Doctor Who episode 342: Frontier in Space – Episode Five (24/3/1973)
This episode is ever so slightly thin after the last four weeks. The main issue is that once the Doctor has convinced the Draconian Emperor that he’s telling the truth about the Ogrons, which happens around halfway, there’s nowhere much for the story to go until it ends next week. This results in a second half that is an extended spaceship chase sequence complete with lots of wobbling about action to simulate a battle. Hulke’s script is good enough that it never threatens to become tiresome – the Master’s ongoing reluctance to kill the Doctor, particularly at long range, is nicely done – but it does feel like killing time.
But even if on the whole this isn’t quite as strong as the earlier episodes, there are plenty of really good bits. The Doctor and Master’s audience with the Draconian Emperor (John Woodnutt doing a dry run for his iconic performance as Broton), in which the Doctor flashes his noble credentials while the Master sounds like a Radio 4 pseud: ‘Only during a period of social stability can society adequately deal with criminals such as this man and this unfortunate girl.’ And the Master’s evident frustration with his Ogron associates is very good (sadly he doesn’t get to say, “Why am I surrounded by fools?!”).
Back on Earth, General Williams and Madam President are still at loggerheads over how to deal with the escalating crisis. It’s actually more of a twist that Williams isn’t in on the Master’s plan, and is, in fact, convinced that the Draconians are warmongers based on a first encounter 20 years earlier when, in a plot replicated in Babylon 5, he mistook the arrival of a Draconian warship on a diplomatic mission as a sign that they were dangerous aggressors. In fact, as the Prince of Draconia belatedly explains, the warship was merely a signal of respect for the humans, and Williams has been living under a misapprehension for two decades. The General’s acceptance of this is a bit swift (and it seems odd the Draconians didn’t explain themselves sooner), but his pivot into supporting the expedition to the Ogron planet to uncover the truth is a triumph of reason and understanding over blind prejudice.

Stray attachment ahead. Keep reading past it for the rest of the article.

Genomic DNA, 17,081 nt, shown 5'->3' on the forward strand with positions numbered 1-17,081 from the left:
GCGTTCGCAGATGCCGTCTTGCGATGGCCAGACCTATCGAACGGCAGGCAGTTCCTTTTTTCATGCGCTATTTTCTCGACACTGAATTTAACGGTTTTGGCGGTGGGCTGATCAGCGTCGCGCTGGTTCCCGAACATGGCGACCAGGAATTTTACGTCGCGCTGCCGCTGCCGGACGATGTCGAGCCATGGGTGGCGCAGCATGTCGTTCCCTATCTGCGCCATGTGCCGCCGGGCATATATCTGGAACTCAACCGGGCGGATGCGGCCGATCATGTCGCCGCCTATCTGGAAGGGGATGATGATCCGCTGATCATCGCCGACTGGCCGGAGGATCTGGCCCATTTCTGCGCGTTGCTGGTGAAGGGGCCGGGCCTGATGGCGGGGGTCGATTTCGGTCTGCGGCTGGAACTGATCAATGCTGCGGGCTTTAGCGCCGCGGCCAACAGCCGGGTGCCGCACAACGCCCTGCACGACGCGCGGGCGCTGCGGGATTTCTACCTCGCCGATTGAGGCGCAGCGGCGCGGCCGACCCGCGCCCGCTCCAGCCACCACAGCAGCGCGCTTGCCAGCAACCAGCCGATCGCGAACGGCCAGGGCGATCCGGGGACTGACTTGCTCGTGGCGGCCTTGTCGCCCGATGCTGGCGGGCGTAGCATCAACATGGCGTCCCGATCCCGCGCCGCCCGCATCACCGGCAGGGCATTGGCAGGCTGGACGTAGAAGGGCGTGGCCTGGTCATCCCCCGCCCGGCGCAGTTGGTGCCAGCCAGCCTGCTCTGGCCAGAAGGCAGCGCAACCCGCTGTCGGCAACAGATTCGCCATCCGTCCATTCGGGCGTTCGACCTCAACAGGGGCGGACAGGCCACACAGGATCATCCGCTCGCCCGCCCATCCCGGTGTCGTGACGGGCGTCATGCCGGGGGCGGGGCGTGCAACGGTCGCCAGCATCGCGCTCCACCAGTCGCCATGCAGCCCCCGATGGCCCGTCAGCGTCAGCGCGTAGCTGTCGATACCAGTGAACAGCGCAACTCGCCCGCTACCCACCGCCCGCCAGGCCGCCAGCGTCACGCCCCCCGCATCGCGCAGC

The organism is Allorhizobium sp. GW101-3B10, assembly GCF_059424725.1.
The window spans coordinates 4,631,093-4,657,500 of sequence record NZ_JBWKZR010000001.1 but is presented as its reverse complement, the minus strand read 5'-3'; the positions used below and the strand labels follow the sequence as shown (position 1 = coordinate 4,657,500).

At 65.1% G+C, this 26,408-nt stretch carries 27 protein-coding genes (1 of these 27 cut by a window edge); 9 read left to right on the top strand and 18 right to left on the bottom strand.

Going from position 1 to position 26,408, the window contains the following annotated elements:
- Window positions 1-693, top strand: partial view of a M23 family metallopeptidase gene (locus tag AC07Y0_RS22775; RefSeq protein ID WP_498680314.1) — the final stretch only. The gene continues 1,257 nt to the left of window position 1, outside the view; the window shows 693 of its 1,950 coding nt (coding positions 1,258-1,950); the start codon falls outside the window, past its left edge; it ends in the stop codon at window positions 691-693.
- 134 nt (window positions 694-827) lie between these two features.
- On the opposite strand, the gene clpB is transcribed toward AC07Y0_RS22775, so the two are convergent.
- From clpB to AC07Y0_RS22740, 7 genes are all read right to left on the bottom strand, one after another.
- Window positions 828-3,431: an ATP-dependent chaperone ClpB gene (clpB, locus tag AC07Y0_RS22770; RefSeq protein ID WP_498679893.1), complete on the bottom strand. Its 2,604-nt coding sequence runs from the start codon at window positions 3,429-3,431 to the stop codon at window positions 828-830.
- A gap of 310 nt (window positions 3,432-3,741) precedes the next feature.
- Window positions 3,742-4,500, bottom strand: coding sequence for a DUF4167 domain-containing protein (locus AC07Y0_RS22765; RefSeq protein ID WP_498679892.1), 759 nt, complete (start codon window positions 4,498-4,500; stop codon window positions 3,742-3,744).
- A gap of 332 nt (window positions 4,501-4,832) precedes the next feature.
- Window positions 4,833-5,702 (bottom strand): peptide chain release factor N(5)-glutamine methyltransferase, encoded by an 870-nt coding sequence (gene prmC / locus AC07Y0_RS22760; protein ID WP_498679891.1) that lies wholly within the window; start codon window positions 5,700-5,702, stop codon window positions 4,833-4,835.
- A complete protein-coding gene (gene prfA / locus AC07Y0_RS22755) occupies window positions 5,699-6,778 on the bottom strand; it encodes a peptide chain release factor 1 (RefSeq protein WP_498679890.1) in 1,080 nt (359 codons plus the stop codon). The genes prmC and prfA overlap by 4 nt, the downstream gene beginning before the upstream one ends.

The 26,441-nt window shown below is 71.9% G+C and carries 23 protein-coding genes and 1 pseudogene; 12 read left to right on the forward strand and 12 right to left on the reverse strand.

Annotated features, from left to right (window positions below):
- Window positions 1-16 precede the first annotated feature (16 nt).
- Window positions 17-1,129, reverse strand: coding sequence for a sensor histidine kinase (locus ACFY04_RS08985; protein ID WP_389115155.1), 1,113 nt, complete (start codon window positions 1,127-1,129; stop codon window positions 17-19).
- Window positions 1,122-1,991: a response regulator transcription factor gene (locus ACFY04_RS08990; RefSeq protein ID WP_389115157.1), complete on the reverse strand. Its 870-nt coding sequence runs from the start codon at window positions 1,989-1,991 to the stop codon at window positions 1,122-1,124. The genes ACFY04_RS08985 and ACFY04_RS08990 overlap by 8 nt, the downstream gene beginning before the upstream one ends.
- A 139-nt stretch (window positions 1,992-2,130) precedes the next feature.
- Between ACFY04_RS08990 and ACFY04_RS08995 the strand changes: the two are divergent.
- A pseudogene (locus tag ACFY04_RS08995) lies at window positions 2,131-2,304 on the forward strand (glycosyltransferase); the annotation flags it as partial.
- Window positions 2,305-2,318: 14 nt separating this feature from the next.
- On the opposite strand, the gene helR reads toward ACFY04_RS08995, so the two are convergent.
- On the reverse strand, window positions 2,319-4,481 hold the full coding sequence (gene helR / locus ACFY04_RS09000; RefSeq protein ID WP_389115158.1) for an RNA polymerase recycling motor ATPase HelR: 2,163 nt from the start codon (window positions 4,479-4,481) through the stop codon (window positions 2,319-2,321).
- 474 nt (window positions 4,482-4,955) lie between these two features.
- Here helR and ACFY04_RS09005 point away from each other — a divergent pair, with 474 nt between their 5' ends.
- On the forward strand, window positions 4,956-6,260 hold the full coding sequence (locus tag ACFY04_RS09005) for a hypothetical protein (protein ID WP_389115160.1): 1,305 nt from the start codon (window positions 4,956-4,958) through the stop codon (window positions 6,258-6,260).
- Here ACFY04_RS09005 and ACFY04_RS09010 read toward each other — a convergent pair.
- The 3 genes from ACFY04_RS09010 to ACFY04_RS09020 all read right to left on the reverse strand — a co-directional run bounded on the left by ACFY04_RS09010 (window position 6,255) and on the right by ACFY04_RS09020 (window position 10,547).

The episode ends with the Master and Jo’s arrival on Ogronworld, where Jo proves immune to the Master’s attempts at hypnosis (to his grudging respect), and a cliffhanger so abrupt it’s like they’ve just cut in the middle of a sentence.
Next episode: Frontier in Space – Episode Six